This $46B Australian Fund Manager Is Seeking Refuge... in BrazilBy and
QSuper buying Brazilian debt, inflation-linked bonds in U.S.
Veteran CIO says return outlook toughest he has ever seen
Australia’s third-largest pension fund is venturing further and further afield, joining others seeking refuge in places like Brazil amid the toughest investment outlook for global markets the firm has ever seen.
Brad Holzberger, the 60-year old former army officer and chief money manager at QSuper Ltd., is buying Brazilian local currency bonds in addition to building positions in inflation-linked debt in the U.S., he said in an interview. For the first time since 2007, he’s dipping his toe back into credit, favoring swaps in credit spreads for his fund which invests about A$62 billion ($46 billion) in assets for Queensland government employees.
QSuper is cautioning that surging prices in everything from stocks to bonds and commodities last year have reduced the chance of strong investment returns in the years ahead. Higher-yielding bonds in emerging markets contrast with near-zero yields after inflation in advanced economies, attracting the likes of BlackRock Inc. and Amundi Asset Management. QSuper is debating whether to lower its targeted returns, which it’s already brought down to about 3.5 percent per year.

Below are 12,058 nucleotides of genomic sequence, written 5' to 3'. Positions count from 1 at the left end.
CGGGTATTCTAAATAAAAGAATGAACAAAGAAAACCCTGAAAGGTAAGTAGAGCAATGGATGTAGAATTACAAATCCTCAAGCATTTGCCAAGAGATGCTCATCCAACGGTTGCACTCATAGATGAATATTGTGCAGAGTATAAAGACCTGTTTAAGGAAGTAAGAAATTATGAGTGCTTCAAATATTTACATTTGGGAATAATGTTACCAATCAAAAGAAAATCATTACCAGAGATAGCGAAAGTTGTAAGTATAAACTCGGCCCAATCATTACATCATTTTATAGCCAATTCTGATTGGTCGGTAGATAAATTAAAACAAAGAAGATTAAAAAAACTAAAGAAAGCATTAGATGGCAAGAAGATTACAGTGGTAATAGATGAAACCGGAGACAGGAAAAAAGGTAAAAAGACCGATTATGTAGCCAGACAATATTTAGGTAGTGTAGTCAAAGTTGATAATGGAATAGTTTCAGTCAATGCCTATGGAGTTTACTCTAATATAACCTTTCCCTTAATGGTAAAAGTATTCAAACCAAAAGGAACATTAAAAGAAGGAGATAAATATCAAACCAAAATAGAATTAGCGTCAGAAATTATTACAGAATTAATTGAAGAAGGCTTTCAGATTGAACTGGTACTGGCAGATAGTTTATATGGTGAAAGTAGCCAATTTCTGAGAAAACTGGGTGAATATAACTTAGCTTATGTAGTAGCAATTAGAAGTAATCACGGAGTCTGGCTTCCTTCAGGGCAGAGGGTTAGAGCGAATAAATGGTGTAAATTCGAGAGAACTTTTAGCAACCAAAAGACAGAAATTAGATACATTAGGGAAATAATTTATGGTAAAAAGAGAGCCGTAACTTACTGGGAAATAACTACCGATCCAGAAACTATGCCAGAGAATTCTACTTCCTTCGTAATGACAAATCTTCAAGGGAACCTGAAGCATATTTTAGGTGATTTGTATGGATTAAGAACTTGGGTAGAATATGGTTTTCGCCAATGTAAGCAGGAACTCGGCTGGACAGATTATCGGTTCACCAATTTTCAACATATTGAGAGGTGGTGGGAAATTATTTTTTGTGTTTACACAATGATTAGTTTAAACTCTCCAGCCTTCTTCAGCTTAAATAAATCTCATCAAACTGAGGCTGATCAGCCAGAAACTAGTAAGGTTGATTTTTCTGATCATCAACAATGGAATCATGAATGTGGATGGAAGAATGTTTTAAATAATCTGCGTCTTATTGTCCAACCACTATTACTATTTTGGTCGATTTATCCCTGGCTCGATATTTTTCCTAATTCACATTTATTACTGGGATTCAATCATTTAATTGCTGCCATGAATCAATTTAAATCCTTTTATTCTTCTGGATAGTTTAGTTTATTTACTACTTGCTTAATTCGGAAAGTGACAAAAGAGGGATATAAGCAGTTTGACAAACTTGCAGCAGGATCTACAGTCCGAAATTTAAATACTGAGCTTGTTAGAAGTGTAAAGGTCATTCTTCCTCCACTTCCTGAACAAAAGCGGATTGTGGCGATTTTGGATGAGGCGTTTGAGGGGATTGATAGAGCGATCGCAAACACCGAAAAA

“Every asset in the world looks a poor risk-return trade-off to us,” Holzberger, QSuper’s chief investment officer, said in an interview by phone from Brisbane. “The outcomes in markets have been materially above what we would expect and that’s simply because we are pulling returns forward from the future. So, the natural and logical reaction is to lower your expectations.”
Emerging bonds are grabbing money managers’ attentions. Funds investing in developing-nations’ debt attracted almost $2 billion of new investments in the week ending Jan. 4, their biggest net inflow in three months, EPFR Global data show. Myles Bradshaw at Amundi Asset Management told Bloomberg this month he especially likes Brazilian bonds. BlackRock Inc., the world’s largest money manager, says developing-nation debt is in a strong position and sees a resumption of buyers flocking to these bonds.
Brazilian local currency debt has returned 4.2 percent over the past three months, topped only by Egypt in Bloomberg’s ranking of 34 countries. That compares with a 1.2 percent loss for a gauge of emerging-market dollar bonds.
Prospects for higher inflation are pushing the Australian pension fund to buy more inflation-linked debt, an asset in which Pacific Investment Management Co., or Pimco, has also found favor.
“Nobody likes the yields that they are buying these assets at today,” said Holzberger. “I would love to buy these assets at multiples of their real yields. But they’re just not available. So we’ve bought them with some trepidation.”
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